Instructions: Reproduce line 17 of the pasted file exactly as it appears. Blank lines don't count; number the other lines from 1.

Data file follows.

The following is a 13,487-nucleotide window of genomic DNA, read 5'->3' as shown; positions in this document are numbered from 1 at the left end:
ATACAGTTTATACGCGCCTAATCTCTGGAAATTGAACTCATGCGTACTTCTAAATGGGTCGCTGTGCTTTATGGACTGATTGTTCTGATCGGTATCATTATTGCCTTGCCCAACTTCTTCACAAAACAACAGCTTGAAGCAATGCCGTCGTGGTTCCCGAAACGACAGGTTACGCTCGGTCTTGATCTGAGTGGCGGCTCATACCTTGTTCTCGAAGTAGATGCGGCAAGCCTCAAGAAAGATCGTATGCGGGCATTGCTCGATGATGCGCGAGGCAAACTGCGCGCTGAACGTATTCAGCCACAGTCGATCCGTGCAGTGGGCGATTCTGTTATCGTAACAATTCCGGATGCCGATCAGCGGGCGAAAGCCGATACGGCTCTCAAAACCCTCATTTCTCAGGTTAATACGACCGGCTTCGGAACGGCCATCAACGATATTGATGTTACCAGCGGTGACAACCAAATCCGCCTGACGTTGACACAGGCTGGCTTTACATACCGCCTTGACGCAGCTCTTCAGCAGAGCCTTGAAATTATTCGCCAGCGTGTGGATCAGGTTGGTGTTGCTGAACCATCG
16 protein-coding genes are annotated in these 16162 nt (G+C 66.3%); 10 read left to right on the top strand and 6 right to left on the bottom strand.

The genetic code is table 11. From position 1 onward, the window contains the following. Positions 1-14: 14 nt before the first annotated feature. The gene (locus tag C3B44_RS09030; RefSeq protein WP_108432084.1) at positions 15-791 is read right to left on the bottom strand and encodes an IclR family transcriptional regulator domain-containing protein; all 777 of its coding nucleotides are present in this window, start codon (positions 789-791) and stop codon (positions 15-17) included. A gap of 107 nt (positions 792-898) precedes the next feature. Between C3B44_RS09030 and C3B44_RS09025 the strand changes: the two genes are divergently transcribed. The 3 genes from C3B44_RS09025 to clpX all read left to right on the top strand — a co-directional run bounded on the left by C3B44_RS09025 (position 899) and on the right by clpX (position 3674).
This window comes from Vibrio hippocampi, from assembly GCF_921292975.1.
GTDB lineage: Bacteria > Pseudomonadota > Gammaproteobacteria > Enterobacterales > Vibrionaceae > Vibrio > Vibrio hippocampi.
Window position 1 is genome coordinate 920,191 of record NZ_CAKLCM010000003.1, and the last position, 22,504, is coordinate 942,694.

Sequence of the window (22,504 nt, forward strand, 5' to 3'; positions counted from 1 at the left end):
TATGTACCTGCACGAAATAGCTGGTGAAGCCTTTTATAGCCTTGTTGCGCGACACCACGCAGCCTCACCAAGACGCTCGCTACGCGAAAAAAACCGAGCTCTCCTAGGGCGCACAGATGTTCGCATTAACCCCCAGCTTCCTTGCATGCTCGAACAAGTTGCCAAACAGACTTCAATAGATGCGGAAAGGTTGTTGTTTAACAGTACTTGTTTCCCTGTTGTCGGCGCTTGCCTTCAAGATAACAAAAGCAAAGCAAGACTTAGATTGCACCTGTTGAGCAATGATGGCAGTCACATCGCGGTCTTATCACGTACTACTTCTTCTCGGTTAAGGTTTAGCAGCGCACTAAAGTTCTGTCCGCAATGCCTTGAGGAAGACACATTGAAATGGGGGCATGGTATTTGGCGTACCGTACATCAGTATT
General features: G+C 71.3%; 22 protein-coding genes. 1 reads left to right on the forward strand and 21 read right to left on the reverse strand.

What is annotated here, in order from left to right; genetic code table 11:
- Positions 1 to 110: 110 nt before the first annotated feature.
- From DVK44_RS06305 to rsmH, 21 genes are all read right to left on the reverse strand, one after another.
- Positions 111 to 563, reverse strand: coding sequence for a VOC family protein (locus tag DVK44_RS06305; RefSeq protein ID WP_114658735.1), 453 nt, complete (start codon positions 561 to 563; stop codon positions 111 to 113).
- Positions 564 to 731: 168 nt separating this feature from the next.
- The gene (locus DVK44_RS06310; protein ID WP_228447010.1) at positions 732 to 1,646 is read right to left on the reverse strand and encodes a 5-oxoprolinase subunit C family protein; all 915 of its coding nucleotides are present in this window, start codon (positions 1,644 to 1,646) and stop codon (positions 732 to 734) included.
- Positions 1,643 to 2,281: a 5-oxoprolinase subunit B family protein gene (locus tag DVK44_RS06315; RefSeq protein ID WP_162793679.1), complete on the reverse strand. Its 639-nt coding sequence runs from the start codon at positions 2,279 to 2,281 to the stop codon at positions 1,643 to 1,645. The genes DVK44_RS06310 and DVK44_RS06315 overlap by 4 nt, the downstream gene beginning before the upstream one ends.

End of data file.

- Positions 1,643 to 2,281: a 5-oxoprolinase subunit B family protein gene (locus tag DVK44_RS06315; RefSeq protein ID WP_162793679.1), complete on the reverse strand. Its 639-nt coding sequence runs from the start codon at positions 2,279 to 2,281 to the stop codon at positions 1,643 to 1,645. The genes DVK44_RS06310 and DVK44_RS06315 overlap by 4 nt, the downstream gene beginning before the upstream one ends.